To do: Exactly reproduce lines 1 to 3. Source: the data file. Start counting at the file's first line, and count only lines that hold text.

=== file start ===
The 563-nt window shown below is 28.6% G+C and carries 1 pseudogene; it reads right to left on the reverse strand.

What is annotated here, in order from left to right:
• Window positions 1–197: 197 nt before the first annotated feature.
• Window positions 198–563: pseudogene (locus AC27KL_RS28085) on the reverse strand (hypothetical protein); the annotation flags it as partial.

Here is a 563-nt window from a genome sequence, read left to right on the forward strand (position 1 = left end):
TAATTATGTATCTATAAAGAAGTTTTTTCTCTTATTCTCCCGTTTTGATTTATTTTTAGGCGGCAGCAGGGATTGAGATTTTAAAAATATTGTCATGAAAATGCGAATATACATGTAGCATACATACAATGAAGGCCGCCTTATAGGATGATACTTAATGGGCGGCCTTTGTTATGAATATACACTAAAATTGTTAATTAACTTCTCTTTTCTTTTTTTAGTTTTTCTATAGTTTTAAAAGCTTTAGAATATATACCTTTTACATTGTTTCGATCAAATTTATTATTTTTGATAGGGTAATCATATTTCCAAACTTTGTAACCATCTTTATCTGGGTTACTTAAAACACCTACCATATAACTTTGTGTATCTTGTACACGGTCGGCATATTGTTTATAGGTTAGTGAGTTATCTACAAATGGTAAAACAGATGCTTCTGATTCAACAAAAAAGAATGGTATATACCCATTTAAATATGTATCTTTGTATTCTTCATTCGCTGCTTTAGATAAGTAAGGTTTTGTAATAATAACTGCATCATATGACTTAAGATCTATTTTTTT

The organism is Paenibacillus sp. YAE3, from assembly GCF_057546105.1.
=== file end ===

The 563-nt window shown below is 28.6% G+C and carries 1 pseudogene; it reads right to left on the reverse strand.

What is annotated here, in order from left to right:
• Window positions 1–197: 197 nt before the first annotated feature.